Please call Kevin M. Sayed, J.D., LL.M. Taxation, with Colombo Kitchen attorneys for help with representation before the IRS (252-321-2020). All material here originally published by the Internal Revenue Service.
Issue Number: IRS Special Edition Tax Tip 2016-02
Inside This Issue
Who Can Represent You Before the IRS?
Many people use a tax professional to prepare their taxes. Tax professionals with an IRS Preparer Tax Identification Number (PTIN) can prepare a return for a fee. If you choose a tax pro, you should know who can represent you before the IRS. There are new rules this year, so the IRS wants you to know who can represent you and when they can represent you. Choose a tax return preparer wisely.
Representation rights, also known as practice rights, fall into two categories:
- Unlimited Representation
- Limited Representation
Unlimited representation rights allow a credentialed tax practitioner to represent you before the IRS on any tax matter. This is true no matter who prepared your return. Credentialed tax professionals who have unlimited representation rights include:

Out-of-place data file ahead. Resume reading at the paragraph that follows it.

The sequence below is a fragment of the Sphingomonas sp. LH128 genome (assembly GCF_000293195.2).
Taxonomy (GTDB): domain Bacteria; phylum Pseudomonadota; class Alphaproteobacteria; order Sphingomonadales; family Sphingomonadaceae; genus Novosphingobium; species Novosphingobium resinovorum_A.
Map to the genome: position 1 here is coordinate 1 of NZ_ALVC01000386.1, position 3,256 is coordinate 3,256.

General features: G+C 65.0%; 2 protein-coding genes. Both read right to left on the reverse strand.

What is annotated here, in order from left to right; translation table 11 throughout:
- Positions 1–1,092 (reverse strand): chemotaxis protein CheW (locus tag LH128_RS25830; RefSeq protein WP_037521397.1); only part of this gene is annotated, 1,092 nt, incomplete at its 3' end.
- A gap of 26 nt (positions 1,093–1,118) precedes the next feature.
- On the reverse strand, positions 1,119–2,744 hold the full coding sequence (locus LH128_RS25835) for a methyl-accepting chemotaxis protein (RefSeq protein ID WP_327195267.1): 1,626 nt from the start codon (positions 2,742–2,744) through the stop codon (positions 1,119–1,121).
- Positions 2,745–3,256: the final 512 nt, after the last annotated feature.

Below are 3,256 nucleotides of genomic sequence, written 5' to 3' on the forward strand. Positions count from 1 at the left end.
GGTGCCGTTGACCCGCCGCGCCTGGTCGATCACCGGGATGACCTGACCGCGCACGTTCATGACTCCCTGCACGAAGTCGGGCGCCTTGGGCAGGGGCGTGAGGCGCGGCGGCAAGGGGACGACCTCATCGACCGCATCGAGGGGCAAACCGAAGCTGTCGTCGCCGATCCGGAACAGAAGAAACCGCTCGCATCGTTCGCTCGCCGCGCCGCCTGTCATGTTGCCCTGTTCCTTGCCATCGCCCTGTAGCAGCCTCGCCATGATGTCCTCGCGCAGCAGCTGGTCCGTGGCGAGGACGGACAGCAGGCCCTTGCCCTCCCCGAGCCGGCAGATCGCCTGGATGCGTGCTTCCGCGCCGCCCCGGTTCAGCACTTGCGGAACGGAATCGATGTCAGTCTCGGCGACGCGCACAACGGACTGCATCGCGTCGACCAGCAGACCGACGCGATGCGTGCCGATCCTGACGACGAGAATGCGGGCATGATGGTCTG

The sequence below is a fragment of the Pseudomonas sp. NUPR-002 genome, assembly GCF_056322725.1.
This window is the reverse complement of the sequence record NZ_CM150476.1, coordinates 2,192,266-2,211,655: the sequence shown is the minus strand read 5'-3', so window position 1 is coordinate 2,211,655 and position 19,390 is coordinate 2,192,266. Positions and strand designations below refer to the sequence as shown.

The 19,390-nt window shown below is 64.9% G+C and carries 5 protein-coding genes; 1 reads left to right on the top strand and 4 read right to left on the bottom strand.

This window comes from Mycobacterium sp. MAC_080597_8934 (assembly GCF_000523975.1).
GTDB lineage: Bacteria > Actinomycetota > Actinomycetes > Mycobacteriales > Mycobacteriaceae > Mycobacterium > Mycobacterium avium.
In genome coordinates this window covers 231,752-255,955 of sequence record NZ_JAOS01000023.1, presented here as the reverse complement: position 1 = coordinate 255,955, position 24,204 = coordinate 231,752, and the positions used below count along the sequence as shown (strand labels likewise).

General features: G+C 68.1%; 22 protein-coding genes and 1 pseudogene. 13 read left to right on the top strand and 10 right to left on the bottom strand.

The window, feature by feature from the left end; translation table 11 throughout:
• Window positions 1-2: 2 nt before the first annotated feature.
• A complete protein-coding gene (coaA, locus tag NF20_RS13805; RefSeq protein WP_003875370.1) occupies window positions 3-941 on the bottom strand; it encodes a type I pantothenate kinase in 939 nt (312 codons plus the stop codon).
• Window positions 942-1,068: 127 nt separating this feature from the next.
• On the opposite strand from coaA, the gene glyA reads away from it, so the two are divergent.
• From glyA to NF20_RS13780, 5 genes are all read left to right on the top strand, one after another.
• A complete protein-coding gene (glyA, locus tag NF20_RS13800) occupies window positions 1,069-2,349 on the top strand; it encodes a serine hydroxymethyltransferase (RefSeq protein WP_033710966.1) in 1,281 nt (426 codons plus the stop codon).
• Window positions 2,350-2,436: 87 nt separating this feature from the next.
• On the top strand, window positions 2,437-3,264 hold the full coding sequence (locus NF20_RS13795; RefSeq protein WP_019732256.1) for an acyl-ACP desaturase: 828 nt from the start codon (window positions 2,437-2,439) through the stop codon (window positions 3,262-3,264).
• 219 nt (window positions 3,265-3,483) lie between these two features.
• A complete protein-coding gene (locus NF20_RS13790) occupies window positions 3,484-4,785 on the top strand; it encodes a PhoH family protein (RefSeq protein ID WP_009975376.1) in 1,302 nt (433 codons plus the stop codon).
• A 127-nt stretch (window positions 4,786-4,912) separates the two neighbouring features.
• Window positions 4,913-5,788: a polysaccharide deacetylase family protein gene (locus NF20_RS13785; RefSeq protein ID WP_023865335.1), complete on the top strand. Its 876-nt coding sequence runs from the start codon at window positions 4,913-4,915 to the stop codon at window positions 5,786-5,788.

- Enrolled agents
- Certified Public Accountants
Limited representation rights authorize the tax professional to represent you if, and only if, they prepared and signed the return. They can do this only before IRS revenue agents, customer service representatives and similar IRS employees. They cannot represent clients whose returns they did not prepare. They cannot represent clients regarding appeals or collection issues even if they did prepare the return in question. For returns filed after Dec. 31, 2015, the only tax return preparers with limited representation rights are Annual Filing Season Program Participants.
The Annual Filing Season Program is a voluntary program. Non-credentialed tax return preparers who aim for a higher level of professionalism are encouraged to participate.
Other tax return preparers have limited representation rights, but only for returns filed before Jan. 1, 2016. Keep these changes in mind and choose wisely when you select a tax return preparer.
Each and every taxpayer has a set of fundamental rights they should be aware of when dealing with the IRS. These are your Taxpayer Bill of Rights. Explore your rights and our obligations to protect them on IRS.gov.